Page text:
Foley Bulb Induction for Labor: What to Expect
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Foley Bulb Induction for Labor: What to Expect

Jul 23, 2023

by Kirsten White, BSN, RN

Your doctor may suggest a labor induction for many reasons. Whether you are overdue or you have pregnancy complications such as preeclampsia or placental problems, there comes a point where your baby may be safer on the outside than staying in. However, sometimes your baby doesn’t know that and needs a nudge to come out, like with a Foley bulb induction. There are many modes of encouraging your baby and your body to start labor. After assessing you, your provider will choose the best one for you, depending on your body’s readiness.

One of these methods of labor induction is called a Foley bulb. A Foley bulb, also called a balloon catheter, can soften, thin, and dilate the cervix. This may also cause labor contractions to start. Even if the Foley bulb does not directly start contractions, a cervix dilated by a Foley balloon is more susceptible to future contractions of active labor. Once your cervix appears ripe for labor, you can move on to other modes of induction.1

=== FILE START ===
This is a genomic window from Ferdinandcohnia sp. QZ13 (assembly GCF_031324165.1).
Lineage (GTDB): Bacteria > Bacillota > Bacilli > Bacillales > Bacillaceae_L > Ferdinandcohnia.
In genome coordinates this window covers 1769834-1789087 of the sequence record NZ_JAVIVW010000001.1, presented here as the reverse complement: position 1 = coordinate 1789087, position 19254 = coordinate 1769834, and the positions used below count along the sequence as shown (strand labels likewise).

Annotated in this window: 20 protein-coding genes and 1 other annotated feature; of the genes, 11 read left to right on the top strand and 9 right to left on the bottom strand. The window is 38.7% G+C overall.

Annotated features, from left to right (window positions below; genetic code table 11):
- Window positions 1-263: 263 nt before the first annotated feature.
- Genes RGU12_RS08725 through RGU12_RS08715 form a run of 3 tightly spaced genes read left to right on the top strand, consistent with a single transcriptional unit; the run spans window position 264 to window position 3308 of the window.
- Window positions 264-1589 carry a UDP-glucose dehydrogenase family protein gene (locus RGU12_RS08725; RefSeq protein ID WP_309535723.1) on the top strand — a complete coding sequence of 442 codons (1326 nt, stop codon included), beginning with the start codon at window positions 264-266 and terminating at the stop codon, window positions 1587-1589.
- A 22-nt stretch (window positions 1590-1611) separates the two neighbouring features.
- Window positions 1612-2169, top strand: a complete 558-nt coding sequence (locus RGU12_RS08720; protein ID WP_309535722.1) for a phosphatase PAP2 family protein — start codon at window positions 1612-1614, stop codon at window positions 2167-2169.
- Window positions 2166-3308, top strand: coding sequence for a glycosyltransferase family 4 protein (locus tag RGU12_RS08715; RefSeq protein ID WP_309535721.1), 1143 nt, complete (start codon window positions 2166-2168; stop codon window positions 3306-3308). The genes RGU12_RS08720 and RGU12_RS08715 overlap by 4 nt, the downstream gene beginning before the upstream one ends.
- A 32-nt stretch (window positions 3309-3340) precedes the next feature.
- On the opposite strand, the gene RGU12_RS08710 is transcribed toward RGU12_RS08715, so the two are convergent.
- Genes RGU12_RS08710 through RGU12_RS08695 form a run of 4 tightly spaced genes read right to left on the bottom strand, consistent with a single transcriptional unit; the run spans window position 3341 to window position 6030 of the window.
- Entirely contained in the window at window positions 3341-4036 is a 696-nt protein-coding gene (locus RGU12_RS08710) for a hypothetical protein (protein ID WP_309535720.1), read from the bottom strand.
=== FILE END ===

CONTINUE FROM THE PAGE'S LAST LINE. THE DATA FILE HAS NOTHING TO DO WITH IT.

A Foley bulb was initially designed as part of a urinary catheter or a tube that drains urine from the bladder. When used for this purpose, the bulb is threaded through the urethra and into the bladder. Once it is in the bladder, the balloon is inflated with salt water to hold the entire catheter in place to drain urine. You may have a Foley catheter placed during labor and delivery, especially if you have an epidural.1,2